The short-term side effects for the Moderna vaccine include soreness at the site of injection, fatigue, muscle and joint pains, and headaches. Pfizer/BioNTech have reported fatigue and headaches as common side effects. AstraZeneca's shot can trigger similar side effects to Moderna and Pfizer's, as well as feeling feverish. These are a welcome sign that the body's immune response has kicked in.

What do we know about the long-term, or rare side effects?

Experts told Newsweek that it is possible that long-term or rare side effects may emerge after millions of people are immunized. These won't be known if and when the FDA or other health bodies authorize the vaccines, said William Moss, director of the International Vaccine Access Center Executive at the Johns Hopkins Bloomberg School of Public Health. That is why scientists, manufacturers and officials will keep an eye on side effects after vaccines are rolled out.

Howard K. Koh, former assistant secretary for health under President Barack Obama professor of the practice of public health leadership at the Harvard T.H. Chan School of Public Health said: "Monitoring and reporting those outcomes are critical to assuring trust and confidence in any vaccine."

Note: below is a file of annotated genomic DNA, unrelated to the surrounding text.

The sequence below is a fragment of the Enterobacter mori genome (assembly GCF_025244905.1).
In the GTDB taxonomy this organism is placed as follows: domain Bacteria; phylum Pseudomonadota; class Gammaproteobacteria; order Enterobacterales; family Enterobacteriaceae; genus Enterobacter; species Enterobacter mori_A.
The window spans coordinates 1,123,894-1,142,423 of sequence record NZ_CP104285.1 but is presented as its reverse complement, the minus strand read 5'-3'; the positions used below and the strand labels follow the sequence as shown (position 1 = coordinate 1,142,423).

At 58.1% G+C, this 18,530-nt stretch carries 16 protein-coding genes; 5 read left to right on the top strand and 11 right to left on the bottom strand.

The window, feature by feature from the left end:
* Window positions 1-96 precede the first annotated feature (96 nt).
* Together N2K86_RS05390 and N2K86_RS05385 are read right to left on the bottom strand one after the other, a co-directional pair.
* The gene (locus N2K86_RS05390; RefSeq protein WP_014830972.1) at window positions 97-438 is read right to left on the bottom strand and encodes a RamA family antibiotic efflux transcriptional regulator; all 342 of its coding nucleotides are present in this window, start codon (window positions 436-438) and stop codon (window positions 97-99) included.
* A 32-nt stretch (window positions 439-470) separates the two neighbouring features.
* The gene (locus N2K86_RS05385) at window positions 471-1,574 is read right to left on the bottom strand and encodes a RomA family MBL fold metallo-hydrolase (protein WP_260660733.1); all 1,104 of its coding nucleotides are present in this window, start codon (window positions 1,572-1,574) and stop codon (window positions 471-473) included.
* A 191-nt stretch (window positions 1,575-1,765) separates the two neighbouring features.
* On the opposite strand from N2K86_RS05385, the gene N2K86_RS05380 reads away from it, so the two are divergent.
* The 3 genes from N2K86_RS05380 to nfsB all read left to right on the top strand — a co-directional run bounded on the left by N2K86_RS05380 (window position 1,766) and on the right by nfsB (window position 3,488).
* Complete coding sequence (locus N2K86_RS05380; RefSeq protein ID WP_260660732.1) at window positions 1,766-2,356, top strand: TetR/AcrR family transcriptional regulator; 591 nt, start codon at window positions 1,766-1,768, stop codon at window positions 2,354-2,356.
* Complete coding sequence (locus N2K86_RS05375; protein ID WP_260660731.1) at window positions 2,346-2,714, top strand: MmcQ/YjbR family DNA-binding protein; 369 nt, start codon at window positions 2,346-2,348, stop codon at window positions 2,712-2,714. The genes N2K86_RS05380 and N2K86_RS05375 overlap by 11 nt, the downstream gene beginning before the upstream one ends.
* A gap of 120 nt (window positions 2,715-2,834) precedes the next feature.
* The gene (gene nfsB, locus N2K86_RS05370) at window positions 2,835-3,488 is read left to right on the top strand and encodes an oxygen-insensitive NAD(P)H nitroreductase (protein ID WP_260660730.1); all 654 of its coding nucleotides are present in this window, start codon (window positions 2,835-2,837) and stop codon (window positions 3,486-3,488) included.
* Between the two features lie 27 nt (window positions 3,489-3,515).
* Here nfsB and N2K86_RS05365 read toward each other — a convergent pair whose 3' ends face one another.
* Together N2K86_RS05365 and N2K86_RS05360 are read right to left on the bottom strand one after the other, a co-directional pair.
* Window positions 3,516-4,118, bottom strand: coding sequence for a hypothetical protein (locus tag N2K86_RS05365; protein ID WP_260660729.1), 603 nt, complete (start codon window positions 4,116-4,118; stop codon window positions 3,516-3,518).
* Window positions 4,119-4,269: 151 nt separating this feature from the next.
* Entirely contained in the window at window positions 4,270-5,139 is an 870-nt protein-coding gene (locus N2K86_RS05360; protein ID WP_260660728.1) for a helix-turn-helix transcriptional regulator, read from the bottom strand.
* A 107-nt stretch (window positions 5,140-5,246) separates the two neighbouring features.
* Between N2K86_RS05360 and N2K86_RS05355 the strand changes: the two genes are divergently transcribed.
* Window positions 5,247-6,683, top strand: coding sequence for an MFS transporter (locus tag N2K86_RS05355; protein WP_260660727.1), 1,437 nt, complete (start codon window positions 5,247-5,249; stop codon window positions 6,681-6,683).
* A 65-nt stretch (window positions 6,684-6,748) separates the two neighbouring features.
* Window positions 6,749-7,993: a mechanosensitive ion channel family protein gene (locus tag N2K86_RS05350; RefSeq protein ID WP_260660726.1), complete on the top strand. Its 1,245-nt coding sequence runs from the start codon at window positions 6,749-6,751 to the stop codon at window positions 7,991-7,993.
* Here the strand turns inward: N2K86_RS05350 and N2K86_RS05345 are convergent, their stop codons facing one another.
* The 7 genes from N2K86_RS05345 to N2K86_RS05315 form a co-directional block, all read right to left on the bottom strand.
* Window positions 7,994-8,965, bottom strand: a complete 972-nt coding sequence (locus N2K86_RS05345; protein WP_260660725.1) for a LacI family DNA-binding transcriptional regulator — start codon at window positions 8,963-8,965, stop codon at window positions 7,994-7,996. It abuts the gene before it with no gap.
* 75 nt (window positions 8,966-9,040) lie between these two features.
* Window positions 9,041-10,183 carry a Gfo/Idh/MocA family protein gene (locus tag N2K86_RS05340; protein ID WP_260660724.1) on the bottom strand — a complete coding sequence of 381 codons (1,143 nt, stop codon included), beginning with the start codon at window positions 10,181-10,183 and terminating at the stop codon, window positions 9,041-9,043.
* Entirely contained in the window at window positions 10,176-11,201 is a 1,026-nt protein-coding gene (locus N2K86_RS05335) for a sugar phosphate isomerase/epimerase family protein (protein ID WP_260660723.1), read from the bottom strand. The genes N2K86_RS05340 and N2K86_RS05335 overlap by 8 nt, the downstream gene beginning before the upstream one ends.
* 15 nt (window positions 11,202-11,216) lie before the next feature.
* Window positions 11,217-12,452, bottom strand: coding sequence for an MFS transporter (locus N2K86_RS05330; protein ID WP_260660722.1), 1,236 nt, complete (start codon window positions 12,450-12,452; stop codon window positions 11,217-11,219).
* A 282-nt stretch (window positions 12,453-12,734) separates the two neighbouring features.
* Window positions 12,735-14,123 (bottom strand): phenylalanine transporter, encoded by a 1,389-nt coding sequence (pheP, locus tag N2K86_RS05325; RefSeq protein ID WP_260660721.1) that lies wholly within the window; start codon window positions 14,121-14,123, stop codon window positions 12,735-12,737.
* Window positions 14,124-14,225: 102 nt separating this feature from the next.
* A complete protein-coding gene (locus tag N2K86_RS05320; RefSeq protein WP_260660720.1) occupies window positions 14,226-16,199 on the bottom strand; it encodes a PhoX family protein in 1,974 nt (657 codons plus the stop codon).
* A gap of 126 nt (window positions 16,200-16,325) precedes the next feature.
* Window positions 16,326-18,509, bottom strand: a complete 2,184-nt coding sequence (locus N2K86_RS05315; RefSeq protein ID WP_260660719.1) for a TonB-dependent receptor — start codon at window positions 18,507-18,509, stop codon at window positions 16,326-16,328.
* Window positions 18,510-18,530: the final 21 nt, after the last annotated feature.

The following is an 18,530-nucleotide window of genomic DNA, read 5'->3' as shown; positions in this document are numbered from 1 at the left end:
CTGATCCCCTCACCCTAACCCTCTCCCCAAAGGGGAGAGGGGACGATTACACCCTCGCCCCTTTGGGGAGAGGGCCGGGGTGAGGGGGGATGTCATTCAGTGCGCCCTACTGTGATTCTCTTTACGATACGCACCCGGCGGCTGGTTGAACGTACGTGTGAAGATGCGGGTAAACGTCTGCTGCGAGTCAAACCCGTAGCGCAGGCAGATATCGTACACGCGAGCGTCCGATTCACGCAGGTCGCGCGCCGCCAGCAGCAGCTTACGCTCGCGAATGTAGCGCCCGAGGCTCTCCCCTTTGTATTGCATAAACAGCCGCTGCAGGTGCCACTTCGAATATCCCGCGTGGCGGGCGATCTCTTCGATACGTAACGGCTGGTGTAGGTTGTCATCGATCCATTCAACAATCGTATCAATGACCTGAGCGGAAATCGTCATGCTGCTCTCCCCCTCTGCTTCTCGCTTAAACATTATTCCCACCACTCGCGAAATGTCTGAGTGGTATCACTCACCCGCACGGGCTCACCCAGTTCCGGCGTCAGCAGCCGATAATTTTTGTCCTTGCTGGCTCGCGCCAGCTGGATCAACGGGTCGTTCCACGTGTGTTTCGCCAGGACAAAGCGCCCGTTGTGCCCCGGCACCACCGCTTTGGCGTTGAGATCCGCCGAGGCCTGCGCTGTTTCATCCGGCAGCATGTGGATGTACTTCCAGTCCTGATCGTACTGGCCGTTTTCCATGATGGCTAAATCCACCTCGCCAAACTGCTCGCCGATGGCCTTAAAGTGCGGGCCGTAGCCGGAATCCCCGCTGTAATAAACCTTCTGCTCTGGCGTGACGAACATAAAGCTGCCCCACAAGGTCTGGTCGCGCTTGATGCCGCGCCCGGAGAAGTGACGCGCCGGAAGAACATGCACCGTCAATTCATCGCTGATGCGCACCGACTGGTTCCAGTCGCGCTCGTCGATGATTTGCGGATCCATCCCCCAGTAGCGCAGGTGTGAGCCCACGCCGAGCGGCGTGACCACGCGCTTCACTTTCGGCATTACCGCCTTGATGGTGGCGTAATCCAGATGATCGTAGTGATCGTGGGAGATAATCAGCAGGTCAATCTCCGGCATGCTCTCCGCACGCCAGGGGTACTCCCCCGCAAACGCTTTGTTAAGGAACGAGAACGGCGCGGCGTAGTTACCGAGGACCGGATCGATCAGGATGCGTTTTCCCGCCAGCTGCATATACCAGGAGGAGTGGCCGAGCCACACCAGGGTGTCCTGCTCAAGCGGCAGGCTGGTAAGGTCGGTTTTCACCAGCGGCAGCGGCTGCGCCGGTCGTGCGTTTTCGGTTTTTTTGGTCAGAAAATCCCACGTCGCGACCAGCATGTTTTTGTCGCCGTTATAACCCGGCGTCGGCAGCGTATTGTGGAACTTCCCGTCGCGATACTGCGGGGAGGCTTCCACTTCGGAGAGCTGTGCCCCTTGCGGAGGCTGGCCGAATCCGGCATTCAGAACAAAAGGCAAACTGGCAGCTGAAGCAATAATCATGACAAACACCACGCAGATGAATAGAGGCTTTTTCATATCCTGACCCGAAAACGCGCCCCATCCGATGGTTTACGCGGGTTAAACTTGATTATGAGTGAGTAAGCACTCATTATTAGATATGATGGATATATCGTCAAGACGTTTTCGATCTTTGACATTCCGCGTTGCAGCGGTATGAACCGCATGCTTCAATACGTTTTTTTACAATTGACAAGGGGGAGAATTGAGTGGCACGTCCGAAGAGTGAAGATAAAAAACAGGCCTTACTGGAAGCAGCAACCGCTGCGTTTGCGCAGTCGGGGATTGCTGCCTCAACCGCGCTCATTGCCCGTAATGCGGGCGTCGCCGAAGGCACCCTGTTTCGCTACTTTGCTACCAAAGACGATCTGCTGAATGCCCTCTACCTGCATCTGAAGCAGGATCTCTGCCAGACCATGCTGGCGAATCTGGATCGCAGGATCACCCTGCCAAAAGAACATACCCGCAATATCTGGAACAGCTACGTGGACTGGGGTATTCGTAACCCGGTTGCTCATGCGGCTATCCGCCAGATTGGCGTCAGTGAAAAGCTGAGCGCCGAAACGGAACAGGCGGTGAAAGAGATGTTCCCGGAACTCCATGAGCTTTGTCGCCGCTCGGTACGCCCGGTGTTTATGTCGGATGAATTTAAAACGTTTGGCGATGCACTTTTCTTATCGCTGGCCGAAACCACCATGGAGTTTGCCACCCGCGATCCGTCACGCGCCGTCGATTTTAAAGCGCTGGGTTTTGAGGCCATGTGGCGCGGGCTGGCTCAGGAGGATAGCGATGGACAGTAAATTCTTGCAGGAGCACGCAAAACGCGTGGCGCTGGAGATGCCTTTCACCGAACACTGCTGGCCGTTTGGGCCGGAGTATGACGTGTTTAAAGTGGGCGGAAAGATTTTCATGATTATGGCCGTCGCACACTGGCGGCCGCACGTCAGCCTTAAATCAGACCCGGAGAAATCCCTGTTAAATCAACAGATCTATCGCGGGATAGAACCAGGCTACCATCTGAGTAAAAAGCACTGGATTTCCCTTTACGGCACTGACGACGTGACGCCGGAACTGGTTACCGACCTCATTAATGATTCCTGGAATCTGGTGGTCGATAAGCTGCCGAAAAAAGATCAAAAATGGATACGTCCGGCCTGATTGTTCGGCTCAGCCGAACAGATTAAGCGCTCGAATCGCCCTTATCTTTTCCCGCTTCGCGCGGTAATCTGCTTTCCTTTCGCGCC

covid vaccine, stock, getty
A stock image shows a vaccine being prepared for injection. COVID vaccines will soon be rolled out in the U.K. Getty

But by definition, rare side effects are just that, "rare," said Alessandro Sette, professor at the Center for Infectious Disease and Vaccine Research at La Jolla Institute for Immunology.

And it may be difficult to identify whether a problem is due to a vaccine, or if a person has fallen ill for an untreated reason. "Some adverse health effects seen may be due to coincidence and not vaccine-associated," said Professor Peter Chin-Hong an infectious disease specialist at UC San Francisco.